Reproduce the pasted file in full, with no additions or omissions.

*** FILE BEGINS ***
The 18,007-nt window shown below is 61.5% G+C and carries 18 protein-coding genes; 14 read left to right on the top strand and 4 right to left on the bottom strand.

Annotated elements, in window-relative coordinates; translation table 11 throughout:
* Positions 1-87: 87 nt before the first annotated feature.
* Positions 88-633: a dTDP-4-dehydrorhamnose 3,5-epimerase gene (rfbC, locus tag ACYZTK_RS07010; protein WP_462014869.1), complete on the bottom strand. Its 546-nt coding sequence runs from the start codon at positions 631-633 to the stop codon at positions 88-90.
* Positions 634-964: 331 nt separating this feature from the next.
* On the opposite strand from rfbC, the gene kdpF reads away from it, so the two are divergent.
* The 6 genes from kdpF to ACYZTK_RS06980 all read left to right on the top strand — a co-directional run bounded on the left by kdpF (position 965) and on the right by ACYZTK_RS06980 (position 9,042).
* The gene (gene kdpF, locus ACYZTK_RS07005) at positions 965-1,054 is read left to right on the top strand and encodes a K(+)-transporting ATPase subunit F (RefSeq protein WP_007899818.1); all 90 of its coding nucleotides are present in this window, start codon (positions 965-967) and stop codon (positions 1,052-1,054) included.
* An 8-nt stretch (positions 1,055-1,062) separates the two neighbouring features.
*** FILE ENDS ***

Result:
The 18,007-nt window shown below is 61.5% G+C and carries 18 protein-coding genes; 14 read left to right on the top strand and 4 right to left on the bottom strand.

Annotated elements, in window-relative coordinates; translation table 11 throughout:
* Positions 1-87: 87 nt before the first annotated feature.
* Positions 88-633: a dTDP-4-dehydrorhamnose 3,5-epimerase gene (rfbC, locus tag ACYZTK_RS07010; protein WP_462014869.1), complete on the bottom strand. Its 546-nt coding sequence runs from the start codon at positions 631-633 to the stop codon at positions 88-90.
* Positions 634-964: 331 nt separating this feature from the next.
* On the opposite strand from rfbC, the gene kdpF reads away from it, so the two are divergent.
* The 6 genes from kdpF to ACYZTK_RS06980 all read left to right on the top strand — a co-directional run bounded on the left by kdpF (position 965) and on the right by ACYZTK_RS06980 (position 9,042).
* The gene (gene kdpF, locus ACYZTK_RS07005) at positions 965-1,054 is read left to right on the top strand and encodes a K(+)-transporting ATPase subunit F (RefSeq protein WP_007899818.1); all 90 of its coding nucleotides are present in this window, start codon (positions 965-967) and stop codon (positions 1,052-1,054) included.
* An 8-nt stretch (positions 1,055-1,062) separates the two neighbouring features.